> The Historical Background of the Abhidhamma Studies in Myanmar
                > http://atbu.org/node/12
                >
                > --------
                > Nina
                >
                >
                >
                >
                >
                >
                > [Non-text portions of this message have been removed]
                >
              • Nina van Gorkom
                Dear Thomas, ... N: Maatika just means table of contents. I do not quite understand your question. As Ven. Nyanatiloka explains in his Guide through the
                Message 7 of 11 , Aug 14, 2010
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                  Dear Thomas,
                  Op 11-aug-2010, om 4:19 heeft thomaslaw03 het volgende geschreven:

                  > Do you also mean that the term, Suttanta Maatikaa, does not
                  > actually exist or presented in the Abhidhamma pitaka, Sutta pitaka,
                  > and their Pali commentaries? If this is correct, then, the Pali
                  > tradition does not really have the tradition of `Suttanta
                  > Maatikaa'(It is just making up the term)?
                  ------
                  N: Maatika just means table of contents. I do not quite understand
                  your question. As Ven. Nyanatiloka explains in his Guide through the
                  Abhidhamma Pi.taka, the Suttanta Maatrix may be regarded as a kind of
                  appendix. I do not know more about it, but just render what I found.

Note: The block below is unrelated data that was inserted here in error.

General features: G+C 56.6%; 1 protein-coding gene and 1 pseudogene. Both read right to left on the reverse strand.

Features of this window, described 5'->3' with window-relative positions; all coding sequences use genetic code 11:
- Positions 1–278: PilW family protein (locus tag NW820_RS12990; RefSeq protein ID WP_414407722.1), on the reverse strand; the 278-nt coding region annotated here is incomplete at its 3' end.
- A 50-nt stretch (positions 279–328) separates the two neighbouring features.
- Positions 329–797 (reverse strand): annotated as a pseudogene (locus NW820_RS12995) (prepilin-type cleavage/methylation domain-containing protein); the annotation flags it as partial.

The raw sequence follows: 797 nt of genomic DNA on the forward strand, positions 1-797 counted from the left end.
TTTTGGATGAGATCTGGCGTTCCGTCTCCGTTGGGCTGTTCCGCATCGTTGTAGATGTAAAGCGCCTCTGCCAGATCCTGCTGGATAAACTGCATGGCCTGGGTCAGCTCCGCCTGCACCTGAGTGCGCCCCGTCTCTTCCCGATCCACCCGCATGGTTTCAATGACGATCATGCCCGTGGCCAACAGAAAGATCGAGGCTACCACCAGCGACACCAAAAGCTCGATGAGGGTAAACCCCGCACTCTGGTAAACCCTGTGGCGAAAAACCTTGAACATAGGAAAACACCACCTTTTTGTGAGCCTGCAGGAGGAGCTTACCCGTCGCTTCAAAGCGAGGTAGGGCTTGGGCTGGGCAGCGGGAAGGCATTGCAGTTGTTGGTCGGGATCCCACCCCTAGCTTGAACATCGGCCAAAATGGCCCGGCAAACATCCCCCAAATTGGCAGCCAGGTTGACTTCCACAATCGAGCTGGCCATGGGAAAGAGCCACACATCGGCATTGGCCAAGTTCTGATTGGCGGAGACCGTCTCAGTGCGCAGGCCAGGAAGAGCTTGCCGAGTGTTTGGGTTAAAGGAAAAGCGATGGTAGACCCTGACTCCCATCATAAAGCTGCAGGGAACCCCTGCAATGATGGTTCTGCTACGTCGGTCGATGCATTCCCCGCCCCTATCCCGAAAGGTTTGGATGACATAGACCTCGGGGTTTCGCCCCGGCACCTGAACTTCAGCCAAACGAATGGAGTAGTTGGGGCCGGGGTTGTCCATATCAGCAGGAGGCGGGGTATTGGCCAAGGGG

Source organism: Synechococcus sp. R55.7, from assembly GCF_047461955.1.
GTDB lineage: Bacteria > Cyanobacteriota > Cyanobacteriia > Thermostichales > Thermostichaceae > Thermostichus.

Nina.



                  [Non-text portions of this message have been removed]
                • thomaslaw03
                  Dear Nina, I am very sorry for my mistakes. Please forgive me. I mean to ask: Do you also mean that this term, Suttanta Maatikaa, is not actually appeared in
                  Message 8 of 11 , Aug 14, 2010
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                    Dear Nina,

                    I am very sorry for my mistakes. Please forgive me.

                    I mean to ask: Do you also mean that this term, Suttanta Maatikaa, is not actually appeared in the Abhidhamma pitaka, Sutta pitaka, and their Pali commentaries? If this term does not actually exist or present in those collections, then the Pali tradition does not really preserve the tradition or concept (the term) regarding "Suttanta Maatikaa". It is here (by Ven. Nyanatiloka?) just making up the expression or phrase for the his Guide through the Abhidhamma Pitaka.

                    In other words, Suttanta Maatikaa, i.e. Suutra-maat.rkaa in Skt., is "only" appeared in the "Mahayana" Yogacara-bhumi-sastra or "Sarvastivada" tradition, but not in the Pali tradition. The Pali tradition simply regards all subject headings/fundamental topics shown in the Sutta pitaka are maatikaa (of the Buddha teachings).

                    The topics (subject headings) of the Suutra-maat.rkaa found in the Yogacara-bhumi-sastra/Sarvastivada tradition correspond quite closely to the structure of some Pali Abhidhamma books, including non-Pali Abhidharmas, and the major part of Samyutta-nikaya/Samyukta-agama. I get this information from the books, The Fundamental Teachings of Early Buddhism (by Choong Mun-keat), and The Buddhist Path to Awakening (by R. M. L. Gethin).

                    However, if this term, Suttanta Maatikaa, is not appeared in the Abhidhamma and Sutta pitakas, and their Pali commentaries, then the Pali tradition does not really preserve or maintain the tradition of "Suttanta Maatikaa". It may be just lost in the Pali tradition, but found only in the maatikaas (subject headings or the structure) of some Abhidhamma books, such as Vibhanga.